Heroes is gearing up big time again. Season Two is coming this fall, the Season One DVD is coming out this month with tons of extras, and the cast is going on a world tour to take the show global. Many of the Heroes came to NBC’s summer party with production just underway. I found Jack Coleman hidden in a corner schmoozing with Tim Kring. They must have had super powers to avoid the crowd of other journalists looking for scoops, or maybe I have a genetic ability to spot celebs.
CraveOnline: Coming back for season two, are people calling you Noah now?
Jack Coleman:On the show? Not so much. So far, no, there hasn’t been a lot of Noah calling. Not so much. Not yet, maybe later.
CraveOnline: What was the point of revealing that then?
Jack Coleman: Doesn’t mean it won’t come into play later. We’re only two episodes in.
CraveOnline: What’s different about being back for a second season?
Jack Coleman: In terms of the show, I just think the scripts feel very strong and sure footed, which they did last season as well but it is a really nice combination of letting people in, people who haven’t been watching but also rewarding those who have been watching. Personally the difference is I feel a lot more comfortable this year than I did at the beginning of last year. This time a year ago I was not as comfortable as I am now.
CraveOnline: Have you gotten to work with any of the new cast members?
Jack Coleman: You know what? Not a lot. Not yet. That’s still coming.
CraveOnline: Are you back with Hayden or are they still separate?
Jack Coleman: I have been working with Hayden so far, yeah.
CraveOnline: How have things developed on the show?
Jack Coleman: Well, the Bennet family is in a different location but very quickly old habits and old ghosts will reappear.
CraveOnline: Do you play it differently or is there a familiarity to playing those old issues?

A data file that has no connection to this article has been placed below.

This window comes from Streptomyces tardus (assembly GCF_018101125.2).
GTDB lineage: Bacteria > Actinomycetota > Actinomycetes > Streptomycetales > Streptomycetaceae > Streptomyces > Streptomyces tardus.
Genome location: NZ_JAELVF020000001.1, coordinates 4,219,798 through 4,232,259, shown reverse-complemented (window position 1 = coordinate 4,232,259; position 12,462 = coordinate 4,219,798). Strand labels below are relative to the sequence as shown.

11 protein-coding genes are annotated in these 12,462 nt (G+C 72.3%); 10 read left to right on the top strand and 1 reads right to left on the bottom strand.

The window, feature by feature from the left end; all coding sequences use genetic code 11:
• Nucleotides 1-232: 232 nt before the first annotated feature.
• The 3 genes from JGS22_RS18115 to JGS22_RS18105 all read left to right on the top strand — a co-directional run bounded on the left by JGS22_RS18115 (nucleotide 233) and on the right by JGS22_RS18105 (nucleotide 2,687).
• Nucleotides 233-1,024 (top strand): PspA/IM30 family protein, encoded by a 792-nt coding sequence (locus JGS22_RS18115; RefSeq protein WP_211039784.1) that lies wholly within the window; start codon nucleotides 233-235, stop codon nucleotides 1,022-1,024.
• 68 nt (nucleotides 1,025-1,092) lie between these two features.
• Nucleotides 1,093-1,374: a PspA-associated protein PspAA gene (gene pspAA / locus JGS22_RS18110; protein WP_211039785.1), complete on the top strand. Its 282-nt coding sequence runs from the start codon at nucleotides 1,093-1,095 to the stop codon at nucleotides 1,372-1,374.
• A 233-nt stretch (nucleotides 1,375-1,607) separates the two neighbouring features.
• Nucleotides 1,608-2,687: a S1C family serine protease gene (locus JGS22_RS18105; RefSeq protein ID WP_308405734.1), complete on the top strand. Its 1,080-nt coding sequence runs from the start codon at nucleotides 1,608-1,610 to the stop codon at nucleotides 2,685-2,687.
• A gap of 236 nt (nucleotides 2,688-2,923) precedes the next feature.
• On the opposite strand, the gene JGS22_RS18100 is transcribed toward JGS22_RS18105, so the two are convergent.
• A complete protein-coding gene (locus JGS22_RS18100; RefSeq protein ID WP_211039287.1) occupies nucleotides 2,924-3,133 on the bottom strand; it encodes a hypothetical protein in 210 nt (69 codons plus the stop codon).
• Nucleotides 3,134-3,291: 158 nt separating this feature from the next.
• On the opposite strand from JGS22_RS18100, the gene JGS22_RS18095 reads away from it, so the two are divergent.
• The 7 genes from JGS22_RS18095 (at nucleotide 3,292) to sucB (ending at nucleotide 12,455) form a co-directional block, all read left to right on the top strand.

Jack Coleman: Well, there’s a familiarity but the circumstances are definitely different. It’s very interesting that the dynamic within the family is quite different and yet you start to see that the idea of full disclosure is not really one that comes naturally.
CraveOnline: How is Mrs. Bennet doing with her brain after all the memory wipes?
Jack Coleman: So far so good. We haven’t seen any cerebral meltdowns so that’s a good sign.
CraveOnline: What are you looking forward to playing this year?
Jack Coleman: I’m looking forward to playing the line between loving father and lethal operative. I think that what’ll happen is as the season goes on, the dark side of his character will start to come out more and more.
CraveOnline: And here things were going so well…
Jack Coleman: It’s a drama. It’s based on conflicts.
CraveOnline: Do you enjoy that more as an actor when they bring the darkness back?
Jack Coleman: Well, I enjoy it for this character but again, it’s a combination of the light and dark. I don’t want to just be a moustache twirling villain but on the other hand, I want to have the light and loving stuff with Claire and with the family. You see that side of him but then you also see that this is a guy that is pretty Machiavellian. He will do what needs to be done and he’s not worried about hurting people’s feelings.